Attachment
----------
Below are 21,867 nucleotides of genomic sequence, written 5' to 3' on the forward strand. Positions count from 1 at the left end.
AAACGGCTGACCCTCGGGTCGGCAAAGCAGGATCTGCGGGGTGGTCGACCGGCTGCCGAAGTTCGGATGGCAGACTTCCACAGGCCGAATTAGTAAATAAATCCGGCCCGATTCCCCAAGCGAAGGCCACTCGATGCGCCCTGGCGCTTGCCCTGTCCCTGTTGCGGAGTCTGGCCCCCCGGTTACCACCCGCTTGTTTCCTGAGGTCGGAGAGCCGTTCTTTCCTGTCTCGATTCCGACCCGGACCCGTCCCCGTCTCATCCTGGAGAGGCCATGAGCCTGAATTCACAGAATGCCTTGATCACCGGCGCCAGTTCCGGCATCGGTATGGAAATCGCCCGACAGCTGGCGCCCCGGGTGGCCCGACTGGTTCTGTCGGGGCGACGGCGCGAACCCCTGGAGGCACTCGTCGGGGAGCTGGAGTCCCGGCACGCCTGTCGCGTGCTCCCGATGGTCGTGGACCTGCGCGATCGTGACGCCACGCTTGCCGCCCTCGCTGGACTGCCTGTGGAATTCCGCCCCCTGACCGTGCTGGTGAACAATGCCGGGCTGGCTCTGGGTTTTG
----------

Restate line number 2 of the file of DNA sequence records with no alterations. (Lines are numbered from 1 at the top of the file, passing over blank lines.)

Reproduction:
AAACGGCTGACCCTCGGGTCGGCAAAGCAGGATCTGCGGGGTGGTCGACCGGCTGCCGAAGTTCGGATGGCAGACTTCCACAGGCCGAATTAGTAAATAAATCCGGCCCGATTCCCCAAGCGAAGGCCACTCGATGCGCCCTGGCGCTTGCCCTGTCCCTGTTGCGGAGTCTGGCCCCCCGGTTACCACCCGCTTGTTTCCTGAGGTCGGAGAGCCGTTCTTTCCTGTCTCGATTCCGACCCGGACCCGTCCCCGTCTCATCCTGGAGAGGCCATGAGCCTGAATTCACAGAATGCCTTGATCACCGGCGCCAGTTCCGGCATCGGTATGGAAATCGCCCGACAGCTGGCGCCCCGGGTGGCCCGACTGGTTCTGTCGGGGCGACGGCGCGAACCCCTGGAGGCACTCGTCGGGGAGCTGGAGTCCCGGCACGCCTGTCGCGTGCTCCCGATGGTCGTGGACCTGCGCGATCGTGACGCCACGCTTGCCGCCCTCGCTGGACTGCCTGTGGAATTCCGCCCCCTGACCGTGCTGGTGAACAATGCCGGGCTGGCTCTGGGTTTTG